In luminous paintings and arresting poems, two of children’s literature’s top African-American scholars track Arturo Schomburg’s quest to correct history.Where is our historian to give us our side?
Amid the scholars, poets, authors, and artists of the Harlem Renaissance stood an Afro–Puerto Rican named Arturo Schomburg. This law clerk’s life’s passion was to collect books, letters, music, and art from Africa and the African diaspora and bring to light the achievements of people of African descent through the ages. When Schomburg’s collection became so big it began to overflow his house (and his wife threatened to mutiny), he turned to the New York Public Library, where he created and curated a collection that was the cornerstone of a new Negro Division. A century later, his groundbreaking collection, known as the Schomburg Center for Research in Black Culture, has become a beacon to scholars all over the world.
Carole Boston Weatherford,
a New York Times
best-selling author and poet, was named the 2019 Washington Post
Children’s Book Guild Nonfiction Award winner. Her numerous books for children include the Coretta Scott King Author Award winner Unspeakable: The Tulsa Race Massacre
, illustrated by Floyd Cooper; the Caldecott Honor Books Moses: When Harriet Tubman Led Her People to Freedom
, illustrated by Kadir Nelson, and Voice of Freedom: Fannie Lou Hamer, Spirit of the Civil Rights Movement
, illustrated by Ekua Holmes, which was also a Robert F. Sibert Honor Book; and the critically acclaimed Schomburg: The Man Who Built a Library
, illustrated by Eric Velasquez. Carole Boston Weatherford lives in North Carolina. Eric Velasquez
is the illustrator of numerous books for children, including several previous collaborations with Carole Boston Weatherford. He won the John Steptoe New Talent Illustrator Award for his illustrations of The Piano Man,
written by Debbi Chocolate. Eric Velasquez is also the author-illustrator of the Pura Belpré Illustrator Award–winning Grandma’s Gift.
Born in Harlem, he lives and works in Hartsdale, New York.
The remarkable life and achievements of the Afro-Puerto Rican scholar, collector and curator Arturo Schomburg have ideal chroniclers in Weatherford (‘Freedom in Congo Square’) and Velasquez (‘Grandma’s Gift’).
—New York Times Book Review
All of the book's details paint Schomburg as an admirable, flawed, likable, passionate man whose lasting legacy, Harlem's Schomburg Center for Research in Black Culture, opens its doors to all who would learn more about the people its founder knew had been left out of the written record. A must-read for a deeper understanding of a well-connected genius who enriched the cultural road map for African-Americans and books about them.
—Kirkus Reviews (starred review)
Lifelong bibliophile Arturo Schomburg would be pleased by Weatherford’s prose-poem biography, which praises his passion for researching and collecting books, manuscripts, and other written materials relating black heritage and history...As with her previous book Voice of Freedom (2015), Weatherford illuminates a person well worth knowing. A rich book to add to all collections.
—Booklist (starred review)
Through text and art, Weatherford and Velasquez craft a winning portrait of both collector and his collection...Schomburg’s collection was donated to the New York Public Library and now boasts over 10 million items. This excellent work of history illuminates Schomburg and his legendary collection for a new generation—it belongs in all public and school libraries.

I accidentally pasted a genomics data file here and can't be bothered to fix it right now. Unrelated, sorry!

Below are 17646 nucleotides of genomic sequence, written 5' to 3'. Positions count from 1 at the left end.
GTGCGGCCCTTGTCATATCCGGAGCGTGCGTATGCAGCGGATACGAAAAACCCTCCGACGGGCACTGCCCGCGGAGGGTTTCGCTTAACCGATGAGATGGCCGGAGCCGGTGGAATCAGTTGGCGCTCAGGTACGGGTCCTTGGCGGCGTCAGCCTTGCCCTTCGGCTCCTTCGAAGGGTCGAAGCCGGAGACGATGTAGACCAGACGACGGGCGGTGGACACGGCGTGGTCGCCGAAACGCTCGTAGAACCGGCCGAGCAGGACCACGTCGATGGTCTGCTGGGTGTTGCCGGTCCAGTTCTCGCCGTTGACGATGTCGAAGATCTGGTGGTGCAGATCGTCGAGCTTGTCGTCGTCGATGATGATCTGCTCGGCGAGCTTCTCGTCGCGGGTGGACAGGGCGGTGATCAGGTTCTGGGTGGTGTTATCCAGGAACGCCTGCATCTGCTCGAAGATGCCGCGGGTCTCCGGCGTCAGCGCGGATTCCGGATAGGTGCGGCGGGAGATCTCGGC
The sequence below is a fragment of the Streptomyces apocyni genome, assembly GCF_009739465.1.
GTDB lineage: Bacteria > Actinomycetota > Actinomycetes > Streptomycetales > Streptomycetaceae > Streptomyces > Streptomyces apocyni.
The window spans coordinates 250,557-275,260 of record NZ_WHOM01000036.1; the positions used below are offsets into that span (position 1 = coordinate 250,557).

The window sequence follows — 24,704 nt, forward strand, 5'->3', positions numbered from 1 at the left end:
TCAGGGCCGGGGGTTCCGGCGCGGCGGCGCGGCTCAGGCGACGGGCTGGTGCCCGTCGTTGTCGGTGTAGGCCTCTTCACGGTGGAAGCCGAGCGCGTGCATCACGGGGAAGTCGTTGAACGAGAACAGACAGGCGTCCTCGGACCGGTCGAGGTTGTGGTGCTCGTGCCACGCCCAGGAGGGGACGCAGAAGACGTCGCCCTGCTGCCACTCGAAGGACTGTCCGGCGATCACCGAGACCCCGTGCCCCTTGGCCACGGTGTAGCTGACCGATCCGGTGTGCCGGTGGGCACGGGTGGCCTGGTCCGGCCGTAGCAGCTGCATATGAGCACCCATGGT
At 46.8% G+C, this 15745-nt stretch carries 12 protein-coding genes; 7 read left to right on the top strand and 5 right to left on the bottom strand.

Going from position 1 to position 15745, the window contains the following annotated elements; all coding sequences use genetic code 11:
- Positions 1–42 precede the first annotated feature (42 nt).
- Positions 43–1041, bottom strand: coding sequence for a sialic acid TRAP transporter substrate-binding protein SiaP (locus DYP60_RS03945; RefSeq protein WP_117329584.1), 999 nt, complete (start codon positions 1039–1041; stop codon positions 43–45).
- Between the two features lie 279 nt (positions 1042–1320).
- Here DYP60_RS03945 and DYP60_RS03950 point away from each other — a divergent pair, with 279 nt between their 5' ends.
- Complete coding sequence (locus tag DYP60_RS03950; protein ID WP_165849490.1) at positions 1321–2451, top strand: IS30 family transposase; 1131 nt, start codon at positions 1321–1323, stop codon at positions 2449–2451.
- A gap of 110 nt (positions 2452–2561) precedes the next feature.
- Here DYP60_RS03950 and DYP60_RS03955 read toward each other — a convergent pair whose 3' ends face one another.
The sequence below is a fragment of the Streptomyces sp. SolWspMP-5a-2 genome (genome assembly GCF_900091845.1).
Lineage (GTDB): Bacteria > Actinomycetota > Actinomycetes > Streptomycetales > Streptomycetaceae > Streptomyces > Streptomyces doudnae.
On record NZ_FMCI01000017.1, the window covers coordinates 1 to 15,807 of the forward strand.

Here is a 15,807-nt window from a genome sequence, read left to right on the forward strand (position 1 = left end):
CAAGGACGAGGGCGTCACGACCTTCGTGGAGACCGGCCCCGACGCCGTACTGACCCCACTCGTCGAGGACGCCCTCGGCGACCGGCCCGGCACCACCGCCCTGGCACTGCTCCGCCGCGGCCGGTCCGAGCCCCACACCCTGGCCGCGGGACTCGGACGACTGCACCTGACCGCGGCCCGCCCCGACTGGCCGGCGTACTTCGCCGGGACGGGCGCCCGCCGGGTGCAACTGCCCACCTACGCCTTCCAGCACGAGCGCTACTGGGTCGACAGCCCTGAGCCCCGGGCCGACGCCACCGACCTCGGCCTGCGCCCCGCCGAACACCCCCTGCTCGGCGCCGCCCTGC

—School Library Journal (starred review)
In graceful free verse, Weatherford delivers a remarkable tribute to Arturo Schomburg...Schomburg’s ambitions, scholarship, and accomplishments were tremendous—“There was no field of human endeavor/ that he did not till with his determined hand”—and Weatherford and Velasquez more than do justice to them.
—Publishers Weekly (starred review)
With great respect to the man's riveting life story, Caldecott and Coretta Scott King Honors author Carole Boston Weatherford relates through narrative poetry the story of Afro-Puerto Rican immigrant Arturo Schomburg. While each poem in Schomburg: The Man Who Built a Library
can stand alone as a single snapshot in the literary life of Schomburg, Weatherford's portrayal of the bibliophilic law clerk is so wondrous, readers won't be able to resist turning the pages to learn more.
—Shelf Awareness for Readers (starred review)
Velasquez’s richly detailed oil paintings aptly capture Schomburg’s zeal for learning and for teaching others...A must-read about a bibliophile extraordinaire.
The richness and succinctness of Weatherford’s prose and Valesquez’s vibrant art indicate to readers how much more there is to black history if they only started digging for themselves.
Carole Boston Weatherford’s descriptions and Eric Velasquez’s illustrations make clear how tirelessly Schomburg searched for books, pamphlets and art that could ‘tell our stories, proclaim our glories’…Although he died about 80 years ago, his library in New York City is a national historic landmark, as big and bustling as ever.
In a series of twenty poems, Weatherford offers readers a biography of the life and work of Arturo Schomburg (1874-1938)...Velasquez’s expressive oil paintings capture the time period beautifully.
A picture book of incredible poems…Hallelujah!